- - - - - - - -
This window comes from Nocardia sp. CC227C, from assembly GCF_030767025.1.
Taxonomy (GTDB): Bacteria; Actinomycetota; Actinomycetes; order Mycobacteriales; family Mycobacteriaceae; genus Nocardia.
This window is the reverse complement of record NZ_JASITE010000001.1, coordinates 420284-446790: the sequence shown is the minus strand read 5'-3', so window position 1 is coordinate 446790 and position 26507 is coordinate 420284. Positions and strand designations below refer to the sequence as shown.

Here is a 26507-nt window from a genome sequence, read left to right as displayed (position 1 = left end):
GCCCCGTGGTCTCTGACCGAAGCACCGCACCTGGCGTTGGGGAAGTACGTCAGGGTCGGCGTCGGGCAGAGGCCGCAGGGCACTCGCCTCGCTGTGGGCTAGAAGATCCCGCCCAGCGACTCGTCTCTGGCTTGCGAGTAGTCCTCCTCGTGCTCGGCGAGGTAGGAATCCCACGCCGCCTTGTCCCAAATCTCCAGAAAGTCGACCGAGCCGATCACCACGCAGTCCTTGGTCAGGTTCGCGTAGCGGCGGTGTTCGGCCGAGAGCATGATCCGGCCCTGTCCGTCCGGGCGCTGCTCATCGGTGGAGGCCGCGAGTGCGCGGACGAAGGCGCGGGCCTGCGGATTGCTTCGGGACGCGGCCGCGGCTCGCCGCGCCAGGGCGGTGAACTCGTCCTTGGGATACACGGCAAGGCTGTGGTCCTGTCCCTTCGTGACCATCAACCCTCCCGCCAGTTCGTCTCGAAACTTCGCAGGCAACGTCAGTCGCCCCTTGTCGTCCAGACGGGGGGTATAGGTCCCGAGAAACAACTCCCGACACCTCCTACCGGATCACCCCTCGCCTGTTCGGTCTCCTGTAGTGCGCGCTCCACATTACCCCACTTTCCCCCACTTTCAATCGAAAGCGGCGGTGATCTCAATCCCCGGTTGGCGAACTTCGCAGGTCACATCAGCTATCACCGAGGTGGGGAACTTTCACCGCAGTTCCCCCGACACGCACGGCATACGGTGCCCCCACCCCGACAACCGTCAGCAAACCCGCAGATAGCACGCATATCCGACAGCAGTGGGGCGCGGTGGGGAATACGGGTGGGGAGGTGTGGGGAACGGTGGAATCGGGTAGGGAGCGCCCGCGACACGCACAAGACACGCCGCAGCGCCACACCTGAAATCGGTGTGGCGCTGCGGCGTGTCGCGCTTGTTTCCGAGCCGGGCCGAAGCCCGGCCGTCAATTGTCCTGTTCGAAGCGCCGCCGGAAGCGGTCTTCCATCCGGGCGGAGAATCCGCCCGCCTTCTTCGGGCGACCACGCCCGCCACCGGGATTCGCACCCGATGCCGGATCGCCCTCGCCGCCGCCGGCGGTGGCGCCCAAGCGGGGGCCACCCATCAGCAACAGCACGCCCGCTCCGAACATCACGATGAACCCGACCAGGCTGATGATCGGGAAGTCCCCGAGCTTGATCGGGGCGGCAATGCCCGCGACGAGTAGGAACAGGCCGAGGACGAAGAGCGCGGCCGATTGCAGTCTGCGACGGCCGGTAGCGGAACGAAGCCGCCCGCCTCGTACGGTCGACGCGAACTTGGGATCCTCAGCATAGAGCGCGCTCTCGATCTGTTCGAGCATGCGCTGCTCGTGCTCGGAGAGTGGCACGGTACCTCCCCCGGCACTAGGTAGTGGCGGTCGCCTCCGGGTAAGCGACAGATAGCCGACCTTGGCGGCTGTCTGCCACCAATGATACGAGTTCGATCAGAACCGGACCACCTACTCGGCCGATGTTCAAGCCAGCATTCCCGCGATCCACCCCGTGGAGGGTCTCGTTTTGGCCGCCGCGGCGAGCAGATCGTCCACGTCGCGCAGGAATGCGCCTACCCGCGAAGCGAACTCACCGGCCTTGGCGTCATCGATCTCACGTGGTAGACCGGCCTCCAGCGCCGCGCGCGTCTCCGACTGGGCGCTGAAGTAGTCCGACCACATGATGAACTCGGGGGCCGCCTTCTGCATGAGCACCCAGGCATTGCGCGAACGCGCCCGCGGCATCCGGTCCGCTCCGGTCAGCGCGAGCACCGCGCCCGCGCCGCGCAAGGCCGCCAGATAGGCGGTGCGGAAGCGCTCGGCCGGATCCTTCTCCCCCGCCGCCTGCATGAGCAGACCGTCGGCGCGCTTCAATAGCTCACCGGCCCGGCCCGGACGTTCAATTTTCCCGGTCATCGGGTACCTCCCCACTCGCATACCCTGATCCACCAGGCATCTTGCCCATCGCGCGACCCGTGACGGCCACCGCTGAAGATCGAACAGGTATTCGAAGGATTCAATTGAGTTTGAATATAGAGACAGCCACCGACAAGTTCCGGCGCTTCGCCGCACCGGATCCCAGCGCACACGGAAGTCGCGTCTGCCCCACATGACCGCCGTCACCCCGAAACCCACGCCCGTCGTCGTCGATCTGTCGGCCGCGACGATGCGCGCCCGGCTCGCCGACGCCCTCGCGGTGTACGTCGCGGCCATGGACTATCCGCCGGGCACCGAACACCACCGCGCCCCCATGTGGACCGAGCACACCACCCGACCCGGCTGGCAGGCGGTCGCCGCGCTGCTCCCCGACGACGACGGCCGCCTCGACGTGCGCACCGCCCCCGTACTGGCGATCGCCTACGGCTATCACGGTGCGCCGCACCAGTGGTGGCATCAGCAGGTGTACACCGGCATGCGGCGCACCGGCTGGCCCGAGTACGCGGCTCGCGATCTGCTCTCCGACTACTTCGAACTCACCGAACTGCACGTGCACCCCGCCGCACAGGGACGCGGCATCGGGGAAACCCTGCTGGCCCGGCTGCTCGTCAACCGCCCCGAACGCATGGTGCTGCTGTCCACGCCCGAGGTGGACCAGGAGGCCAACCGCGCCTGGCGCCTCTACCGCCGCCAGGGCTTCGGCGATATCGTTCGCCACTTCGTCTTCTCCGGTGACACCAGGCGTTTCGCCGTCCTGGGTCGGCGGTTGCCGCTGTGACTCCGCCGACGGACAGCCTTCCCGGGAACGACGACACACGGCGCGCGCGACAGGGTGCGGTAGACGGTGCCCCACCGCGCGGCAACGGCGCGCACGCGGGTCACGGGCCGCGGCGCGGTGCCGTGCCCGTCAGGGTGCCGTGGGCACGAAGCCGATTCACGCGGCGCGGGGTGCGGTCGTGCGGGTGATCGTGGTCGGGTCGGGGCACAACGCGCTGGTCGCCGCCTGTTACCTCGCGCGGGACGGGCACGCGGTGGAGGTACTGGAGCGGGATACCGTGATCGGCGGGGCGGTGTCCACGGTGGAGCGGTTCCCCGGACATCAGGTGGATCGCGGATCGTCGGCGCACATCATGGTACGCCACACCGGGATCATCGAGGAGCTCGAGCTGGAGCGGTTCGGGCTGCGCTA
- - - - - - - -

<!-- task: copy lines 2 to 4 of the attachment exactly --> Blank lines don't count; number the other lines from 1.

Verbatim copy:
Taxonomy (GTDB): Bacteria; Actinomycetota; Actinomycetes; order Mycobacteriales; family Mycobacteriaceae; genus Nocardia.
This window is the reverse complement of record NZ_JASITE010000001.1, coordinates 420284-446790: the sequence shown is the minus strand read 5'-3', so window position 1 is coordinate 446790 and position 26507 is coordinate 420284. Positions and strand designations below refer to the sequence as shown.

Here is a 26507-nt window from a genome sequence, read left to right as displayed (position 1 = left end):